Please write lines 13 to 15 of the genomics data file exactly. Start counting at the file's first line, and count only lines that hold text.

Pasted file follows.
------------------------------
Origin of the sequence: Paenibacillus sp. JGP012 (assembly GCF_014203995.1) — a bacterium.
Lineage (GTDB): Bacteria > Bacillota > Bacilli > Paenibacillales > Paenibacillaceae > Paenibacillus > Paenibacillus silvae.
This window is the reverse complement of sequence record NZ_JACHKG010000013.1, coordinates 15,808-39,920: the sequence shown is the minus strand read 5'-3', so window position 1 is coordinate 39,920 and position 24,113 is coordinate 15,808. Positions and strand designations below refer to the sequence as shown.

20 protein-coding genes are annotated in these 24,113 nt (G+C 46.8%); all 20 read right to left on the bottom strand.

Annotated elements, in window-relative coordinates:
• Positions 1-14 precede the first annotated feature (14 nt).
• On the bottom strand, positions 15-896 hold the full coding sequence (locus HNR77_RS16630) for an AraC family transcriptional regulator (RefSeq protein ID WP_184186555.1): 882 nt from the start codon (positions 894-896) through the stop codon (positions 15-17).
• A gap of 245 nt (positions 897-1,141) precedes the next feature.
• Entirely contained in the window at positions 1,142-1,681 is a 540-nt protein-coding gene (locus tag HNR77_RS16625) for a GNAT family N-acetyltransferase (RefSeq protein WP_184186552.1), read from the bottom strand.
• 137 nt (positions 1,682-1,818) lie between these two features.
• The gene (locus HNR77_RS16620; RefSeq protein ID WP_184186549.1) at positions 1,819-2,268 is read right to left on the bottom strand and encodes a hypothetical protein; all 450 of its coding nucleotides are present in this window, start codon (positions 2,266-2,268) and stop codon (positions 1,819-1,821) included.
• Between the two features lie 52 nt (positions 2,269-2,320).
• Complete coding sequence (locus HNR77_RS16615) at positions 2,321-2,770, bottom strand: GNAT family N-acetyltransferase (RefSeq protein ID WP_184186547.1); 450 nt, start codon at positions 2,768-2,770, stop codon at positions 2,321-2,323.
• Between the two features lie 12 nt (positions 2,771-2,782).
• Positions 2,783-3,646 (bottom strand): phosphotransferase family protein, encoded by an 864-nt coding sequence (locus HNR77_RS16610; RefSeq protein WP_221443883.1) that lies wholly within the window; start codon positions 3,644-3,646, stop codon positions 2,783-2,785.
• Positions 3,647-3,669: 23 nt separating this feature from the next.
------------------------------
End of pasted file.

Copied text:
• Complete coding sequence (locus HNR77_RS16615) at positions 2,321-2,770, bottom strand: GNAT family N-acetyltransferase (RefSeq protein ID WP_184186547.1); 450 nt, start codon at positions 2,768-2,770, stop codon at positions 2,321-2,323.
• Between the two features lie 12 nt (positions 2,771-2,782).
• Positions 2,783-3,646 (bottom strand): phosphotransferase family protein, encoded by an 864-nt coding sequence (locus HNR77_RS16610; RefSeq protein WP_221443883.1) that lies wholly within the window; start codon positions 3,644-3,646, stop codon positions 2,783-2,785.